The first question to any infusion company should be, is the ingredient allowed to be used in the product? For example, food & dietary supplement manufacturers must make sure that each ingredient is generally recognized as safe (GRAS). What is allowed in a cosmetic product may be different than what is allowed in a dietary supplement product. It will be more difficult to determine if ingredients are allowed in an inhalation product since the FDA has little oversight in the traditional tobacco industry. After ensuring the ingredient is allowed in the final product type, we can look for an approved manufacturer for sourcing.
Sourcing from Licensed Manufacturers
Unfortunately, we witnessed the consequences of not approving an ingredient source. A product recall was issued for a cannabis infused product because of a failed pesticide test – specifically myclobutanil. Through an investigation, it was determined that α-pinene terpene was sourced from an ornamental pine tree company. Ornamental companies have more leniency when it comes to applying pesticides and other agricultural chemicals compared to the heavily regulated cannabis and food industry. This was a major lesson learned in approving the source of all ingredients, even terpenes. Terpenes used for consumption must be manufactured at a licensed and regulated facility. You must approve your source of ingredients! Verifying the facility is properly licensed guarantees that there is regulatory oversight that employees are handling the product safely. For example, a regulated facility would make certain that employees have accessible hand sinks to wash hands their hands, are practicing adequate sanitation, prevention of product contamination, etc.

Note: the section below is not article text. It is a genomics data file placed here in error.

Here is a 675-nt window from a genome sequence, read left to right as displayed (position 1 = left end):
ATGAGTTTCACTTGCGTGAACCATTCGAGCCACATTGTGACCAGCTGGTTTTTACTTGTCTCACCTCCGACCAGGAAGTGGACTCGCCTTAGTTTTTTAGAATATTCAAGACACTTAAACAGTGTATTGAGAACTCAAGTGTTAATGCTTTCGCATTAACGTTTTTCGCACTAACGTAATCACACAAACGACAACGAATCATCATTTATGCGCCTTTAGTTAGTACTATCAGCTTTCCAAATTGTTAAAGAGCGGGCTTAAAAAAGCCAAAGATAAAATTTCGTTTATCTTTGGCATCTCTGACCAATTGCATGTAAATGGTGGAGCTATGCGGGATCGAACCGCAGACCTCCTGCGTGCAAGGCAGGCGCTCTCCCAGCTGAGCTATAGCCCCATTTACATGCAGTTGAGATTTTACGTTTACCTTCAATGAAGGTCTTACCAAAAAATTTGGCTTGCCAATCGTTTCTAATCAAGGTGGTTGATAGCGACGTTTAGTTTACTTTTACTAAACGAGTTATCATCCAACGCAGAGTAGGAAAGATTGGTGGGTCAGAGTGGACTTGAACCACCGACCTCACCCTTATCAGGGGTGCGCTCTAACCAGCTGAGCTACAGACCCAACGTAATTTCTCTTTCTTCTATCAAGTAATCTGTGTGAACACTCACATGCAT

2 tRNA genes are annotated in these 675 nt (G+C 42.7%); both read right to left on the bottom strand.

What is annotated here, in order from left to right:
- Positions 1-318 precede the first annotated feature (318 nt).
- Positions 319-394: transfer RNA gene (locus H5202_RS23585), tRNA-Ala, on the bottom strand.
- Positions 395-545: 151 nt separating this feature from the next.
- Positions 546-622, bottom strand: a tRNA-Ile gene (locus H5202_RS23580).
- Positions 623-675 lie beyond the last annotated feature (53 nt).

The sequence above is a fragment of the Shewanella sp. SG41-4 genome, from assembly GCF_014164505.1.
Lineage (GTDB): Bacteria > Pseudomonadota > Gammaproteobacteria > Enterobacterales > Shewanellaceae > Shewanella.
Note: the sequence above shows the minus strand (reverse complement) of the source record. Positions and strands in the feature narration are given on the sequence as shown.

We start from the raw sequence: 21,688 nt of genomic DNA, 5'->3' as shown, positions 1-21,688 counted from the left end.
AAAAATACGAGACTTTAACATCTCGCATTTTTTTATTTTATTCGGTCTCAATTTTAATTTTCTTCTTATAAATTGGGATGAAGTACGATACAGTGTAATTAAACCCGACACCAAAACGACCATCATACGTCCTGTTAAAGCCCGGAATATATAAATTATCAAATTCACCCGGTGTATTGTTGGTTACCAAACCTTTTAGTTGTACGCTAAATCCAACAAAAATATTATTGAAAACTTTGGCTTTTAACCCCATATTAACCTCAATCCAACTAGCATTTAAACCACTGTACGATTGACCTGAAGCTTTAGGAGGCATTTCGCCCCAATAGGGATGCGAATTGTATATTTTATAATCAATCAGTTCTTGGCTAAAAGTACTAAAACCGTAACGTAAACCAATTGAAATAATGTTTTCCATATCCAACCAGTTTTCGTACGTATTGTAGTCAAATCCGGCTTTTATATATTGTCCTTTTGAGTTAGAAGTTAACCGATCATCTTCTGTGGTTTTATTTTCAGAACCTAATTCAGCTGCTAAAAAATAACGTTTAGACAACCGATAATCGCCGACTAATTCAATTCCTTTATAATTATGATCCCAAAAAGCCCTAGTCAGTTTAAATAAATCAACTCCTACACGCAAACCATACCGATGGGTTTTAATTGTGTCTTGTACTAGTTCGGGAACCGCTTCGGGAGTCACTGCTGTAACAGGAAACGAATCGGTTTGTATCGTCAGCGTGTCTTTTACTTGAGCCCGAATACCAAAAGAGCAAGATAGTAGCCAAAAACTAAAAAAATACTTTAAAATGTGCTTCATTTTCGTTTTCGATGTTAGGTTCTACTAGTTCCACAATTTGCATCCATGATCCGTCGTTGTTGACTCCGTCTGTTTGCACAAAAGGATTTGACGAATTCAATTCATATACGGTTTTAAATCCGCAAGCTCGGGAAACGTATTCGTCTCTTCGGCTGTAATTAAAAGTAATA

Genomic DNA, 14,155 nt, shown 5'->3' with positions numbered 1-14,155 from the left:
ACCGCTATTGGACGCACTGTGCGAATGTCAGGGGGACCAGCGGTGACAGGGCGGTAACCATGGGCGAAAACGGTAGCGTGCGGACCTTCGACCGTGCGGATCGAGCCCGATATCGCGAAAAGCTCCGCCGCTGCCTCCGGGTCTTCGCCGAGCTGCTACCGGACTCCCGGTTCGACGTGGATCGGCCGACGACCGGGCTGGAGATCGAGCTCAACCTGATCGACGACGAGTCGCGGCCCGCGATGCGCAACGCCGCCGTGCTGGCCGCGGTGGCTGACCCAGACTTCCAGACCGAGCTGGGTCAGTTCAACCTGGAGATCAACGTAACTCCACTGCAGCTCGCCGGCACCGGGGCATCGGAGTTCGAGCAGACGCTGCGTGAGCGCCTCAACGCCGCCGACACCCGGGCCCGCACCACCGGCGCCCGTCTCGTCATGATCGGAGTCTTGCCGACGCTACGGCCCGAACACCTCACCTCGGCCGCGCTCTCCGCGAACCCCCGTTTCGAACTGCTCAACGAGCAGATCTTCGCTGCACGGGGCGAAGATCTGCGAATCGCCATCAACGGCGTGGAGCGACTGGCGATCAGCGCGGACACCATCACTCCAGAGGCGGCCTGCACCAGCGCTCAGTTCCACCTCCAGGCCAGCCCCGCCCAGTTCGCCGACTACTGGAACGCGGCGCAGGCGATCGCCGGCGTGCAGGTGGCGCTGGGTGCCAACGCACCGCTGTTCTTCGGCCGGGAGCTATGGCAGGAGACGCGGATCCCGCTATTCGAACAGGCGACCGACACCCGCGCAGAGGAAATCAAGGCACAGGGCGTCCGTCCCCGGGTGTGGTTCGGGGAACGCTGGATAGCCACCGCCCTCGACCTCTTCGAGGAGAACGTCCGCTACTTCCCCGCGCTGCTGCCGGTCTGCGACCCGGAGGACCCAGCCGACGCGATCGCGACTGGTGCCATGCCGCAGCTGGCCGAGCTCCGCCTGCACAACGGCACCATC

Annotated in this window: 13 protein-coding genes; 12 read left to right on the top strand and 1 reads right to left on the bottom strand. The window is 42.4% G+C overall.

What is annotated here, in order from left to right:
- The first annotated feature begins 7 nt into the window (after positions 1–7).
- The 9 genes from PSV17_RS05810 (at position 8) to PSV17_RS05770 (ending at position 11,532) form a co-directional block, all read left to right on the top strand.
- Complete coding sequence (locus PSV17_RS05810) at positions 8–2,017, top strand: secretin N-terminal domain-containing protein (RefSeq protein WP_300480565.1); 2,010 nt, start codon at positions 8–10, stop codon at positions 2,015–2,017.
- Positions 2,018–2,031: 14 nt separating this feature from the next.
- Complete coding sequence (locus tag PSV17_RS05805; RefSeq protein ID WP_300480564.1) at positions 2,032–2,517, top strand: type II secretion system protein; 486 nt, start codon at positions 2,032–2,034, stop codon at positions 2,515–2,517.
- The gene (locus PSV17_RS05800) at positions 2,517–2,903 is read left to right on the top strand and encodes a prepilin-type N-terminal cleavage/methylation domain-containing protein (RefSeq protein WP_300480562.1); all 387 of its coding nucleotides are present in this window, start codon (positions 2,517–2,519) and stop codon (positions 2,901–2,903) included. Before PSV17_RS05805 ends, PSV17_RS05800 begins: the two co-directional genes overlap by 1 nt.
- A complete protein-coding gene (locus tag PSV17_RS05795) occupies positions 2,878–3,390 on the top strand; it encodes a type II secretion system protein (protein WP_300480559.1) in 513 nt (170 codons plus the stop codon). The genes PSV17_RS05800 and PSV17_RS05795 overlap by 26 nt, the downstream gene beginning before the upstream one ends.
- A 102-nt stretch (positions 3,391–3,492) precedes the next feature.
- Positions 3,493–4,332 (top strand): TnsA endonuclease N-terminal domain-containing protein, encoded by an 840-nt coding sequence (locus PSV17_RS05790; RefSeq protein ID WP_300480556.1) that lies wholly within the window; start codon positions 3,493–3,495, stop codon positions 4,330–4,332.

Manufacturers Ingredient Intended Usage